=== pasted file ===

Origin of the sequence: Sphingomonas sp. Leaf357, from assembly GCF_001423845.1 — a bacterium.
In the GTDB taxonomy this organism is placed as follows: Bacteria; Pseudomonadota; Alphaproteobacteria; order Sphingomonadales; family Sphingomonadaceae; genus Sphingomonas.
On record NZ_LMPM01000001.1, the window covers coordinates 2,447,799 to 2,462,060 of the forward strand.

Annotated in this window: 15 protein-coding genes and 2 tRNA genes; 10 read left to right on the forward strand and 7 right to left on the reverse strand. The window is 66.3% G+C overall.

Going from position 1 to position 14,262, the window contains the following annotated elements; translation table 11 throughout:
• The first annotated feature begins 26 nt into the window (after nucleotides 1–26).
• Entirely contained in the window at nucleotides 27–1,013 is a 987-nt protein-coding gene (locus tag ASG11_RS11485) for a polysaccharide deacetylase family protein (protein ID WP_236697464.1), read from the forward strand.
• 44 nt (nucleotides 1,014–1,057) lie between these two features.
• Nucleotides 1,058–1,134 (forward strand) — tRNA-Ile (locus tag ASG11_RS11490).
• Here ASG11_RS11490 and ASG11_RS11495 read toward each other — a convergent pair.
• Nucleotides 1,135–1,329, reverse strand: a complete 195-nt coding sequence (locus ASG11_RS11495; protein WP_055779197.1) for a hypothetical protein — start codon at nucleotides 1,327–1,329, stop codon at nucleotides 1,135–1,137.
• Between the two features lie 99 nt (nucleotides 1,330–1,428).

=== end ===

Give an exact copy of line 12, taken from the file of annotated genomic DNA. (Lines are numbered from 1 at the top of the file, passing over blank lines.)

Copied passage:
• Between the two features lie 99 nt (nucleotides 1,330–1,428).